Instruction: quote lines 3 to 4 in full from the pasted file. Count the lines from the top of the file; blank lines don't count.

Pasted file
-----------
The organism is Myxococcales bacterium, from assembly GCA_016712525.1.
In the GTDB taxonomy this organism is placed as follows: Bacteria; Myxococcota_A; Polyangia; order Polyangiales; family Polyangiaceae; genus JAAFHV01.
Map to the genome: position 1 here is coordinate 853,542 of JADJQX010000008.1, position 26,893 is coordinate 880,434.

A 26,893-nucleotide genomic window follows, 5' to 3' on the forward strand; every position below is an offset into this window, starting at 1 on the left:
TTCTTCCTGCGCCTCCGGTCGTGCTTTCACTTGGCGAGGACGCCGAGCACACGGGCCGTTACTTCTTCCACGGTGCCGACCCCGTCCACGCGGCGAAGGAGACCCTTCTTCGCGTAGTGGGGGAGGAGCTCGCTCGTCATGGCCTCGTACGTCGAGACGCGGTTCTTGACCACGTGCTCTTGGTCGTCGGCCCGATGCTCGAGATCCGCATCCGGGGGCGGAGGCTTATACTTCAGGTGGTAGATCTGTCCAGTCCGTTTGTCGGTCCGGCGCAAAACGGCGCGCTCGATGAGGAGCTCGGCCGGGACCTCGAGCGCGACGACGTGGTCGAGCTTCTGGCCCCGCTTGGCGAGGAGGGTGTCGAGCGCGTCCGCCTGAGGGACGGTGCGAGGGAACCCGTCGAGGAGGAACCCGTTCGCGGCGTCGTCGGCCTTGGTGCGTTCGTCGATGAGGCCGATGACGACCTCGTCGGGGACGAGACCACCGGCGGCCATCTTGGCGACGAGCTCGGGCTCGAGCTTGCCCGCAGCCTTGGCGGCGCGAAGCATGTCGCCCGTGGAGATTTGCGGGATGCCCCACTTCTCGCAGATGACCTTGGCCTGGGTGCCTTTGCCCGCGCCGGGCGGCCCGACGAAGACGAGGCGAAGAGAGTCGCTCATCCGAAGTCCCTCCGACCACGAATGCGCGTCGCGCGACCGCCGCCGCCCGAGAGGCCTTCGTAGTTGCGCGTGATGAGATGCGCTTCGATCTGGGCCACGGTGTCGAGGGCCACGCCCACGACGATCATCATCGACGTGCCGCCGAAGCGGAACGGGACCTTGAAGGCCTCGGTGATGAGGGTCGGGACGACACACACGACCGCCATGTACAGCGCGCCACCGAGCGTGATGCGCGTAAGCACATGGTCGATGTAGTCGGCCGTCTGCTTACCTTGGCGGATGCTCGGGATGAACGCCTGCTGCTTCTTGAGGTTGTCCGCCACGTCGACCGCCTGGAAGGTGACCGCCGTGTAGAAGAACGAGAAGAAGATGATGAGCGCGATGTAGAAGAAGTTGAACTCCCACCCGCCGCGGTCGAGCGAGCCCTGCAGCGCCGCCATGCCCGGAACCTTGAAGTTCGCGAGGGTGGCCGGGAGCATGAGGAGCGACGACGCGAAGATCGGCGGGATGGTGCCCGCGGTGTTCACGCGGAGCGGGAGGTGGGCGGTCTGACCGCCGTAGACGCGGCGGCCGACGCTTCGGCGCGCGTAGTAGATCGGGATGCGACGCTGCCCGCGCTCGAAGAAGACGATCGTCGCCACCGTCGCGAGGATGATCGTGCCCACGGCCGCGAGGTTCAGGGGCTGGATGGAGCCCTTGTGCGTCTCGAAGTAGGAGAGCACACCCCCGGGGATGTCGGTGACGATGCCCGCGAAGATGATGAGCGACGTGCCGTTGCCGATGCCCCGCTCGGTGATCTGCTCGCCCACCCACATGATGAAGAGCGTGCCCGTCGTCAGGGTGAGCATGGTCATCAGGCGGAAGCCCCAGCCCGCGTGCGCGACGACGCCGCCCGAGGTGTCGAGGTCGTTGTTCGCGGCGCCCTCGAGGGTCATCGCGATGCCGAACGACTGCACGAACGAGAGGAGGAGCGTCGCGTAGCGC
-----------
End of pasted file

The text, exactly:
Map to the genome: position 1 here is coordinate 853,542 of JADJQX010000008.1, position 26,893 is coordinate 880,434.

A 26,893-nucleotide genomic window follows, 5' to 3' on the forward strand; every position below is an offset into this window, starting at 1 on the left: